Numerous open access journals and SARM research papers are also available. The Journals of Gerontology, published by The Gerontological Society of America, are free of restrictions on their access and in many cases completely free to use and reference. Another one of hundreds of SARMs reviews is The safety, pharmacokinetics, and effects of LGD-4 in healthy young men, clearly a must-read for research pertaining to Ligand use in male populations.
Newcomers to SARMs should prefer recently-published and peer-reviewed papers. Keep in mind, however, that journal-published scientific research, even peer-reviewed, does not automatically qualify as legitimate, and avoid drawing conclusions from single, stand-alone studies unless absolutely convinced of its legitimacy.
SARMs Source Talk forum is garbage, cannot be trusted, and is crawling with sellers’ fake accounts (read #3 here). Other than that ‘bro circle jerk’, we do generally believe anecdotal evidence and SARMs advice that rely on personal testimony can be used to add a nuanced perspective to your research and planning. Even though fitness and weight-loss communities are just starting to learn about SARMs and their numerous advantages over traditional anabolic-androgenic steroids (AAS), they are already SARMs forums where one can glean perspectives from previous or current users regarding their experience with these compounds.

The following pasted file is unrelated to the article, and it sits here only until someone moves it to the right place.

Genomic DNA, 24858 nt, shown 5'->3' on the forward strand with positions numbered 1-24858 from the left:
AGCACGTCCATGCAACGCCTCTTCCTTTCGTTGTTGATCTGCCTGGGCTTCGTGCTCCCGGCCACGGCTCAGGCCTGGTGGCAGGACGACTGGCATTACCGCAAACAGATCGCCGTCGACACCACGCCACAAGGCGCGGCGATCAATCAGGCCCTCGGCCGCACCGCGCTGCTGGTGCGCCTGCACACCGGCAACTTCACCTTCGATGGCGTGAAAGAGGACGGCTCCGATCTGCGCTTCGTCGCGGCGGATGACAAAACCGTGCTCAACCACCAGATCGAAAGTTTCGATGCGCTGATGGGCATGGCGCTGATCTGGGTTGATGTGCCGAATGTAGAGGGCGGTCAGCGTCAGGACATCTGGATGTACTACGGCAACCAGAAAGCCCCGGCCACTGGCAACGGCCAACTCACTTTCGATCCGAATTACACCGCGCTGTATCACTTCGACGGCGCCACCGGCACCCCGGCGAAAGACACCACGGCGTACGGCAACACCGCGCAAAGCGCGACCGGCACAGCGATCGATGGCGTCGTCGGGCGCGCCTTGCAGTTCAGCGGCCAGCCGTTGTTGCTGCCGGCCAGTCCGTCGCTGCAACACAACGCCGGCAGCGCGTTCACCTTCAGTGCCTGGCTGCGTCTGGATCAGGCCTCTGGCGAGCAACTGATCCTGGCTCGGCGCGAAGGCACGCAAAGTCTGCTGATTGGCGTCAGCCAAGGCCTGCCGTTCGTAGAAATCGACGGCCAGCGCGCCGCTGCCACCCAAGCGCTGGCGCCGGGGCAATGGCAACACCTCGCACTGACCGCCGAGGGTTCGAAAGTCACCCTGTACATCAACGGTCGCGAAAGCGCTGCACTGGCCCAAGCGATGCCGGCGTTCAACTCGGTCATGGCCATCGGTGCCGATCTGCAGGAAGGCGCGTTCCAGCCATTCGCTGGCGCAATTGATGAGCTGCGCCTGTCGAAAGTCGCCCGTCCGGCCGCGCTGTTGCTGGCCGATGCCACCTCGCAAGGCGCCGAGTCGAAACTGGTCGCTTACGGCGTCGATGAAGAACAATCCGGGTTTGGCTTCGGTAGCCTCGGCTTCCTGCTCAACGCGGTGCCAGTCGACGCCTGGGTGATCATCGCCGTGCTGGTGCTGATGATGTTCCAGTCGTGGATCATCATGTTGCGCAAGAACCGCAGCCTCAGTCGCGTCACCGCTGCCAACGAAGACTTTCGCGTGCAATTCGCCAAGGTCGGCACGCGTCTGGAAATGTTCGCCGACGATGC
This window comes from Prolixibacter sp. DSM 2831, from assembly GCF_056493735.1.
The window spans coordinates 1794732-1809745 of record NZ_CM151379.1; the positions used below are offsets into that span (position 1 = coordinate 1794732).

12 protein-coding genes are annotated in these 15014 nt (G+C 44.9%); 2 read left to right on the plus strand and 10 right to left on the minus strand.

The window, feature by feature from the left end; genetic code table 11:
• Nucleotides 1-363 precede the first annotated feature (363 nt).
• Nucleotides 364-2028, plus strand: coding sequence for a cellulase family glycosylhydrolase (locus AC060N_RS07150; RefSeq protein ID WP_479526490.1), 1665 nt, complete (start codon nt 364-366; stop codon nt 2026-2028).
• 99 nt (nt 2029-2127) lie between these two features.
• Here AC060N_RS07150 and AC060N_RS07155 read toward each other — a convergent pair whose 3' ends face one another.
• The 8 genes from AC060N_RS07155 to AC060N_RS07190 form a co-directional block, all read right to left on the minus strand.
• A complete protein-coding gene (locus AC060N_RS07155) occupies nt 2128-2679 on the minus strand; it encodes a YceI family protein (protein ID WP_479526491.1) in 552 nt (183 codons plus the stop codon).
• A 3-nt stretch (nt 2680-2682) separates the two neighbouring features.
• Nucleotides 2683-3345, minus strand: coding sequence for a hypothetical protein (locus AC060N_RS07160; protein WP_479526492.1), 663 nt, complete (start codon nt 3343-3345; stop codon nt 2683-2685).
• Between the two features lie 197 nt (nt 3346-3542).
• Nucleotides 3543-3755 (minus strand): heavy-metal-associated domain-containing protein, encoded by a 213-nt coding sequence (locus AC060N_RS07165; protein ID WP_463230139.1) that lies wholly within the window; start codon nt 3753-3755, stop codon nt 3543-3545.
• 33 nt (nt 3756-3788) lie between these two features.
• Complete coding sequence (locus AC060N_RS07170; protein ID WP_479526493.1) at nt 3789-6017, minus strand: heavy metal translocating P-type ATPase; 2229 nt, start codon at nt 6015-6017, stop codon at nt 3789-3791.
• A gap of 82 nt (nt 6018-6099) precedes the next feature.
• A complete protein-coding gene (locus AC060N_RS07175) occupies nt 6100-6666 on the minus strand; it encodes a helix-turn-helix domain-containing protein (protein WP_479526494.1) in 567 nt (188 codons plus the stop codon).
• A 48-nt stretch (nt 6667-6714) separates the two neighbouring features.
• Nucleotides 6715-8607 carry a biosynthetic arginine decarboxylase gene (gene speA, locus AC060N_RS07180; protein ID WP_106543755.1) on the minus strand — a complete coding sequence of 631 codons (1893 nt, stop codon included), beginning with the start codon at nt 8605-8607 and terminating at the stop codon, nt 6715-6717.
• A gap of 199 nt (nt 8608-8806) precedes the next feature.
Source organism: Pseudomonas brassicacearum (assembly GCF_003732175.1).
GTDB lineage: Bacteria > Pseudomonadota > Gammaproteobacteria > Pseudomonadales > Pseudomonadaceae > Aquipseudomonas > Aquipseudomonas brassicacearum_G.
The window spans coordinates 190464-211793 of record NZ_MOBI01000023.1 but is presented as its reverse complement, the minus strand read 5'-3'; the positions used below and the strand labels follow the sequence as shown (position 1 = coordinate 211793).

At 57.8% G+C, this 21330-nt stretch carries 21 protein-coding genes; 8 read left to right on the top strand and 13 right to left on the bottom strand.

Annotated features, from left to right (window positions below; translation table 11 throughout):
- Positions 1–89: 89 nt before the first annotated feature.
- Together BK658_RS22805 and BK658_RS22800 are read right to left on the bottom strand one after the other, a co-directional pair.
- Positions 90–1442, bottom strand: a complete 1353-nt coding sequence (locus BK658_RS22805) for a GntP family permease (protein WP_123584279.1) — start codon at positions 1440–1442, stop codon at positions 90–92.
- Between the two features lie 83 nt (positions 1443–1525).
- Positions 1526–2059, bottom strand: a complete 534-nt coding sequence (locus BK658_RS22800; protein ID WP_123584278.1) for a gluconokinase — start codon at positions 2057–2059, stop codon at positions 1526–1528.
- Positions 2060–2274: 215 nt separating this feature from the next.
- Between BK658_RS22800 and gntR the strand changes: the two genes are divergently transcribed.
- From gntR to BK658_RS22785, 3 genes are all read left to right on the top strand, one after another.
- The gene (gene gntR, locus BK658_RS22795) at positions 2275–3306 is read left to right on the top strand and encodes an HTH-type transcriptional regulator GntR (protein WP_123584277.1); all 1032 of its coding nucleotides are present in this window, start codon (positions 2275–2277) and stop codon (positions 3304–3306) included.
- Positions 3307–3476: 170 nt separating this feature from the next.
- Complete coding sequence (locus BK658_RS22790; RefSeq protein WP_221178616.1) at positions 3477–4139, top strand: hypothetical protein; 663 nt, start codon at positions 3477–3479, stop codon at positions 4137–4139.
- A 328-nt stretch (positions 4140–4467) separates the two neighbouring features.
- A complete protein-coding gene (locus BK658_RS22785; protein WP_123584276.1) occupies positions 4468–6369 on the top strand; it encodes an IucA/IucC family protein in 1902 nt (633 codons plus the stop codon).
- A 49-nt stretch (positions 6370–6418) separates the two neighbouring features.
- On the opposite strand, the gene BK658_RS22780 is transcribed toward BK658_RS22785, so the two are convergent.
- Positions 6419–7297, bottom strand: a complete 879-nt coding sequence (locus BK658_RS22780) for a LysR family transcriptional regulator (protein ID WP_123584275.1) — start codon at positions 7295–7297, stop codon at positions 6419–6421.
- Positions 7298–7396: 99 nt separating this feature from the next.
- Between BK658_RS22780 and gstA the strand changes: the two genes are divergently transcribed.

iSARMS Forums is a widely-visited forum about SARMS, with around 30,000 members and almost 400,000 posts. One can read about the performance-enhancing and muscle-building effects of SARMs from people who have actually used them for extended periods of time and at the dosages used, sometimes AAS-equivalent doses. Other AAS-related forums, such as Steroid.com, MESO-Rx, or RealPeptide are also potentially helpful sources of information, but critical thinkig is a must to avoid “bro science” and overly-opinionated information that started out wrong and, parroted back over and over, remains wrong.